To combat growing security concerns over email communication, pressure should be placed on IT and security teams to deploy Sender Policy Framework (SPF), DomainKeys Identified Mail (DKIM), and Domain-Based Authentication, Reporting and Conformance (DMARC) implementations for all domains and subdomains.

Search Black Kite’s Breach Database

6. Leaked Credentials

Compromised credentials are the most common initial attack vector.

Credential theft is a significant vulnerability leveraged in ransomware attacks, with over 80% of hacking breaches involve brute force or stolen credentials. With the frequency of credential theft on the rise, password policies and password management solutions have become more top-of-mind for today’s security teams.

How to keep your accounts protected:

All organizations, regardless of the level of data sensitivity, should require employees to use strong, unique passwords and challenge responses. Multi-factor authentication (MFA) should also be made mandatory wherever possible.  When multiple identification processes are required, it makes it extremely difficult for threat actors to infiltrate a user’s account using a password alone.

7. Company Size

The size of your organization plays a direct role in your ransomware susceptibility…

Despite 71% of ransomware attacks now targeting small businesses, most (70%) of them do not feel prepared to properly address a cyberattack. Ransomware groups are benefitting from a ‘low effort, high reward’ model by leveraging weaker links within a supply chain to infiltrate larger organizations with a higher payout.

How to address security concerns specific to company size:

All organizations require an enterprise-level cybersecurity program. Although security budgets are a common pain point for many small and mid-sized businesses (SMBs), increasing ransom demands are enough to justify the investment. Managed security service providers (MSSPs) are a great option for those that cannot maintain in-house cyber management operations.

Source: Coveware

8. Company Industry

… as well as the industry you’re in.

Eighty percent of healthcare organizations have experienced a data breach over the past few years. It’s not just by coincidence that the industry sits on top of cybercriminals’ hit list, either. The essentialness of healthcare operations as well as the sensitivity of patient data makes it a goldmine for ransom demands.

How to minimize industry-related security risks:

Every industry is at risk. While you can’t change the nature of your business because of its heightened ransomware risk exposure, you can take extra precautions to keep the attention away from your organization. Actively monitor your cyber posture as well as the vendors you exchange critical information with to keep the target off your back.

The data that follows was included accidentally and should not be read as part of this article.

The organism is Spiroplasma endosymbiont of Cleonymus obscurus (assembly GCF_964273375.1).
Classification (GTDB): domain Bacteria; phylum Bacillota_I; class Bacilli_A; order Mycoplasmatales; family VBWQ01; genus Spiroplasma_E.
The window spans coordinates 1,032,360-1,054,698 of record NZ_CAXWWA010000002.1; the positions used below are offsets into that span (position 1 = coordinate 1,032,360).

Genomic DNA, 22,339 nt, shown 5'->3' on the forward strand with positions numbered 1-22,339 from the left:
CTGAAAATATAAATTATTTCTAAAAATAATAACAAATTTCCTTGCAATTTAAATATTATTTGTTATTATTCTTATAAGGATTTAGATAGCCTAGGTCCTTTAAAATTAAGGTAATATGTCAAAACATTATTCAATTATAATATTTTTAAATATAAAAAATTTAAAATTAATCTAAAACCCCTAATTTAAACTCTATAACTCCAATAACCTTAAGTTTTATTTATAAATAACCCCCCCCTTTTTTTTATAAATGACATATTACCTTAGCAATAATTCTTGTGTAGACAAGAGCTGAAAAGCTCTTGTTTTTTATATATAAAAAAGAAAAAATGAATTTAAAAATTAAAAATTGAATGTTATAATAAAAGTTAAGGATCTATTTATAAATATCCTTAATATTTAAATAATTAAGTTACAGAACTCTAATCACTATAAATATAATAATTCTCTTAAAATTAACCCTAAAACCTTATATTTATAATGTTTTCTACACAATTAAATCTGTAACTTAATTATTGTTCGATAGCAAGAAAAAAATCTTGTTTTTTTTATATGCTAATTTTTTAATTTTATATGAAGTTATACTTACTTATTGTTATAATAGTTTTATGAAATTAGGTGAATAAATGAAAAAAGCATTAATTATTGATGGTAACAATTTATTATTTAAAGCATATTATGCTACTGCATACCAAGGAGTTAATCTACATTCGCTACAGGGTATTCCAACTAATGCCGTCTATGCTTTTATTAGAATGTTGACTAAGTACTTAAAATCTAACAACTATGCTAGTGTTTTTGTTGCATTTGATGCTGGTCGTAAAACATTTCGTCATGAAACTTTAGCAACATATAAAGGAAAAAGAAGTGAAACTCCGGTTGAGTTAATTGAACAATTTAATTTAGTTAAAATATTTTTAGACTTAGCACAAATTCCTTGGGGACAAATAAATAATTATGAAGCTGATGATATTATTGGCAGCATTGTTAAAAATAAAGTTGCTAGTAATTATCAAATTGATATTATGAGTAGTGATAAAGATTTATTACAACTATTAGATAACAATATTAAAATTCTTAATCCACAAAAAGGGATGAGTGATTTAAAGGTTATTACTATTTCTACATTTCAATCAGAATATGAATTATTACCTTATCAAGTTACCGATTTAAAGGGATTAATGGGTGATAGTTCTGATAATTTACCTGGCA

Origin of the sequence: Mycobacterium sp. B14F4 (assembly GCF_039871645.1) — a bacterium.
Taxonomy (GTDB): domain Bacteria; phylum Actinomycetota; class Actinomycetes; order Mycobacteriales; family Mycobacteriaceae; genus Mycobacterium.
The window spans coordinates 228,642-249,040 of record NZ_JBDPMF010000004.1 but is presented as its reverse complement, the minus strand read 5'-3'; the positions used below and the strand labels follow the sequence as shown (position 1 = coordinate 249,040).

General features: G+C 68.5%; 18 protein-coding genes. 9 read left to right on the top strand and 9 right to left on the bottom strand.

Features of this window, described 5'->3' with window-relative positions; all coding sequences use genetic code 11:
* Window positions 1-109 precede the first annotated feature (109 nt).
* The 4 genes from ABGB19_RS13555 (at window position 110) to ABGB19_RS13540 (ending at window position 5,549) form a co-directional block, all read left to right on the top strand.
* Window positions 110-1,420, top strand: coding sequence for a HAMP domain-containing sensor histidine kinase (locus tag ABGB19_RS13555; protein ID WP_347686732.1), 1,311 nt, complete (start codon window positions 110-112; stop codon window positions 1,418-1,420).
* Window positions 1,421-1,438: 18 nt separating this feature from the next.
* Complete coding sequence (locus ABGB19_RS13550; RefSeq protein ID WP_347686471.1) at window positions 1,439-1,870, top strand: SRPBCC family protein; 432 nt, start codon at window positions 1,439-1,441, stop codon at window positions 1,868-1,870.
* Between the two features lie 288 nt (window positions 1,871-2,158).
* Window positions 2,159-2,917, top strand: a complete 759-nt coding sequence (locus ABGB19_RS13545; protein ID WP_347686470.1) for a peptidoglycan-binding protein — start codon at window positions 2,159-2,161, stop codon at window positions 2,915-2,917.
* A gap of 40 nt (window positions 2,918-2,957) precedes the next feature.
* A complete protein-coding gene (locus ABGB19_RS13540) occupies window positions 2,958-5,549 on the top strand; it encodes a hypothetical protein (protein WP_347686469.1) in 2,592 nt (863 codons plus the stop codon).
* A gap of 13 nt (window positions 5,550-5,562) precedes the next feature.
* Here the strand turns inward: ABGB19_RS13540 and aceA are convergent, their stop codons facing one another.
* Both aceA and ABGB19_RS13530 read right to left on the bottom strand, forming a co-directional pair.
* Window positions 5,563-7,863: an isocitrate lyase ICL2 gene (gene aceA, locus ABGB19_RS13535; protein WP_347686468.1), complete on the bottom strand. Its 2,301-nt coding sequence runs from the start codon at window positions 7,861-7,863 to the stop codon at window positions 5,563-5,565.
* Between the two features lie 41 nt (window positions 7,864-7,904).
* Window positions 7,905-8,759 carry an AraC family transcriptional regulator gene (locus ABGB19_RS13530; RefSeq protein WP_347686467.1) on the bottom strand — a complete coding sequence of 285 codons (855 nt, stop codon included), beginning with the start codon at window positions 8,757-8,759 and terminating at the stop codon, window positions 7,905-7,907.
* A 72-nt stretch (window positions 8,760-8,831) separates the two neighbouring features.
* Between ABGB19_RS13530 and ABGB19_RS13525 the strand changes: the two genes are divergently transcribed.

Ransomware Risk Management From a Different Perspective

These indicators aren’t necessarily news to people. In fact, companies have been encouraged to actively monitor and address these controls for over a decade. CISA’s ‘Stop Ransomware’ campaign, for example, provides guidance for addressing these common ransomware attack vectors. However, these compliance checklists aren’t built to scale.

Say, for example, you have 1,000 vendors within your cyber ecosystem. The eight controls listed above alone would require you to capture, analyze and manually prioritize 8,000 raw data points… only a fraction of the working NIST Cybersecurity Framework Profile for Ransomware Risk Management (NISTIR 8374).

(Screenshot of Draft NISTIR 8274. Accessed September 2021 from nist.gov)

Another problem with compliance checklists is that they aren’t designed to match the sophistication of evolving ransomware threats. Multiplying in frequency, cost and now complexity, today’s ransomware model is enough to threaten even the most mature cybersecurity programs.

The Kaseya, T-Mobile, Accellion and other major data breach victims all follow a similar theme. Why? History repeats itself. Signals may be your secret weapon, but understanding how they’re perceived by malicious actors is your silver bullet when it comes to ransomware risk detection.

Perhaps the only silver lining from the uptick in ransomware is the ability to detect trends. Delaying a software update won’t necessarily result in a ransomware attack, just as a compromised credential won’t always lead to a data breach. The correlation between these controls and more will provide much more insight into your ransomware risk exposure.

Simply put: The “secret” to uncovering your ransomware susceptibility is understanding the interrelationship between controls—and being able to do so at scale. Black Kite’s Ransomware Susceptibility Index™ reduces that unscalable compliance checklist approach with a data-driven methodology that discovers the likelihood of experiencing a ransomware attack.

See Black Kite’s RSITM in Action